During this time I also learned chords and how to play them in different positions up the neck. Then I started recognizing the pattern here. If I play an open F using the 1st string root and move it up to the 3rd fret then its a G, move up to the 5th fret its an A. Same thing with the 2nd string root & 3rd string. Play an open A at the second fret & move it up 2 frets, now its a B. Pretty cool!!! This is how I memorized the fretboard quicker than just trying to sit and memorize it. I don't think I could've learned it that way...I learn better by doing (hands on) as opposed to studying it. So here pick a song you know WELL and figure out how to play along using the different chord positions. I first did this with the CCR tune "Bad Moon Rising" and it was HARD at first but came along after a while.

Hope this helps and if you have any questions or need a better explanation let me know. :D

Ambition is the path to success...persistence is the vehicle you arrive in!!!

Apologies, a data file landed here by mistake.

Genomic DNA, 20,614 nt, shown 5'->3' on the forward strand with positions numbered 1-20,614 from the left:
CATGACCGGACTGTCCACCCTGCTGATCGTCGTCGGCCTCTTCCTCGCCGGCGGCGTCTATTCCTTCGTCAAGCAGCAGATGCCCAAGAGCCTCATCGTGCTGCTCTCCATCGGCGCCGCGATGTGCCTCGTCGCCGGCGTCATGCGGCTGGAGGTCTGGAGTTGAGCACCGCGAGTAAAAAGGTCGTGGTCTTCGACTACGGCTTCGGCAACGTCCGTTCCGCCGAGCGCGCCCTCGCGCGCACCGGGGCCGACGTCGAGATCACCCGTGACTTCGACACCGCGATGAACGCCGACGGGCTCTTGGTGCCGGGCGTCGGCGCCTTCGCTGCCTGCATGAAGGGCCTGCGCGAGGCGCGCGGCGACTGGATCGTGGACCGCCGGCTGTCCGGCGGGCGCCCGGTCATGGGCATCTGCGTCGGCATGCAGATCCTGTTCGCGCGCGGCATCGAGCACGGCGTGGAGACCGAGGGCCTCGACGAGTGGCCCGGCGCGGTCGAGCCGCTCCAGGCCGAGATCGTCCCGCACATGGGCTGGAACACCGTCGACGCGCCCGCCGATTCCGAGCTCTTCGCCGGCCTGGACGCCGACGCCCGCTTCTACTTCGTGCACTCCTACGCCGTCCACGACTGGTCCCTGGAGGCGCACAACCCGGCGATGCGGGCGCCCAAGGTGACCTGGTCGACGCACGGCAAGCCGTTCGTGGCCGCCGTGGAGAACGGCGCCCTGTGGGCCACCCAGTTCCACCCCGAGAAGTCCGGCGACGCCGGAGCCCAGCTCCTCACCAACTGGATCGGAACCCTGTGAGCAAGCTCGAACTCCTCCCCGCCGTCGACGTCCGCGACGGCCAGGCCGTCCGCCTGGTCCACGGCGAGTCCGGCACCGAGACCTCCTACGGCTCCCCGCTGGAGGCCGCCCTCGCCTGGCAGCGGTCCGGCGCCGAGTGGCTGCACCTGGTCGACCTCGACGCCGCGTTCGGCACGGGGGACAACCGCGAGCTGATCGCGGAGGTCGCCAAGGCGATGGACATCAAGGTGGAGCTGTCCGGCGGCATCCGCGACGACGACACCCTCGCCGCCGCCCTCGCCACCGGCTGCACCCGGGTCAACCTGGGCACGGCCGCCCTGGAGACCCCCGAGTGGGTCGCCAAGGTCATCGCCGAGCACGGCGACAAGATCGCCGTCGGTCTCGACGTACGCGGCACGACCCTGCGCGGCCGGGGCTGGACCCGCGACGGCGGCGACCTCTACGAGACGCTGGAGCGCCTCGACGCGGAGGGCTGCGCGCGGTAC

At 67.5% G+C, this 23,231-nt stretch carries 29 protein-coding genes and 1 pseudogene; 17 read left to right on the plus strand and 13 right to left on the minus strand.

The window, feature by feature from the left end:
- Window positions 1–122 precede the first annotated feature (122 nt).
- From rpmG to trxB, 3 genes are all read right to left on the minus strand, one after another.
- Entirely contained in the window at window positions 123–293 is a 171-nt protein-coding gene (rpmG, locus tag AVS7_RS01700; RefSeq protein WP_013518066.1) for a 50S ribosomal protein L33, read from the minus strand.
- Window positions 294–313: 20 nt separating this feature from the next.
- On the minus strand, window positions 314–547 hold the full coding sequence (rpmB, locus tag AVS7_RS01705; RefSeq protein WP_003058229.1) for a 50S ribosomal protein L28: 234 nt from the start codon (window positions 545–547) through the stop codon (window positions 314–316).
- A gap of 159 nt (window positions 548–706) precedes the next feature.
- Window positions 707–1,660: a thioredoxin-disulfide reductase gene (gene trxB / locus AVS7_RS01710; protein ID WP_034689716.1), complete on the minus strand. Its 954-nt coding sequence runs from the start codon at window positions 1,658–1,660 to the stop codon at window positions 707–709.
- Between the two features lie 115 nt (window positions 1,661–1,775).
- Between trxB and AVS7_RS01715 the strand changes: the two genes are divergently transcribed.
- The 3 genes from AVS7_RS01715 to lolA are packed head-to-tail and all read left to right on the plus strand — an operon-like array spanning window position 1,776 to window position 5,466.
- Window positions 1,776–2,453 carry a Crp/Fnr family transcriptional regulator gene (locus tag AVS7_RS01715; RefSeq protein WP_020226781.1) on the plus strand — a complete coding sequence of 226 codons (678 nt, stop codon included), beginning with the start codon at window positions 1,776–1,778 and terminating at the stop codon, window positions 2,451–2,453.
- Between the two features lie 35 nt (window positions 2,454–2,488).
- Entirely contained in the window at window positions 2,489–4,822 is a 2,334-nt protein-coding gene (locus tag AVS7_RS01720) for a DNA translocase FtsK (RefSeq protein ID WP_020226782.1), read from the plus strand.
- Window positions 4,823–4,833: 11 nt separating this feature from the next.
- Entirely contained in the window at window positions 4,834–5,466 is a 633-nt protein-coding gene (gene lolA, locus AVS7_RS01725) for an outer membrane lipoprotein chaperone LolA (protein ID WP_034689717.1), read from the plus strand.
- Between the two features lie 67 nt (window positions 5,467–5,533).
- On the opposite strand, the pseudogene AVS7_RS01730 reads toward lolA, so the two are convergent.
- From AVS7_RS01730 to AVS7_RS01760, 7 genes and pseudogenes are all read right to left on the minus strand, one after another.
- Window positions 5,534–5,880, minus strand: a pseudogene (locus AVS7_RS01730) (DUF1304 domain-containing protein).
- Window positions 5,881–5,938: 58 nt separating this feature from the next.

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(@saturnthegiant)
Eminent Member
Joined: 15 years ago
Posts: 20
Topic starter  

Tommy,
You hit the nail on the head....that's my problem, i can play chords along with most songs fairly well, but just don't know which direction to go with lead playing. That's mostly what i do, I just try to practice playing a few leads over a simple chord progression, just trying to find which notes sound good together, and just trying to get better at bends, hammer ons, and such. And i'm trying to learn to be melodic, not just playing notes, i want to learn how to make the guitar speak! I've noticed over the last couple of weeks i've gotten a little better just by playing every night that i can. My jamming buddy says I have great rhythm , I just wish i had a better understanding of what it is i'm doing. I've been searching the web for all the lessons i can on the scales and modes, i now know a little more than i did, some of it i was already doing i just didn't know it. I think i'm going to try to find a good set of DVD lessons that take you from beginner to advanced, just to make sure i'm approaching things the right way...and anything i may have forgotten!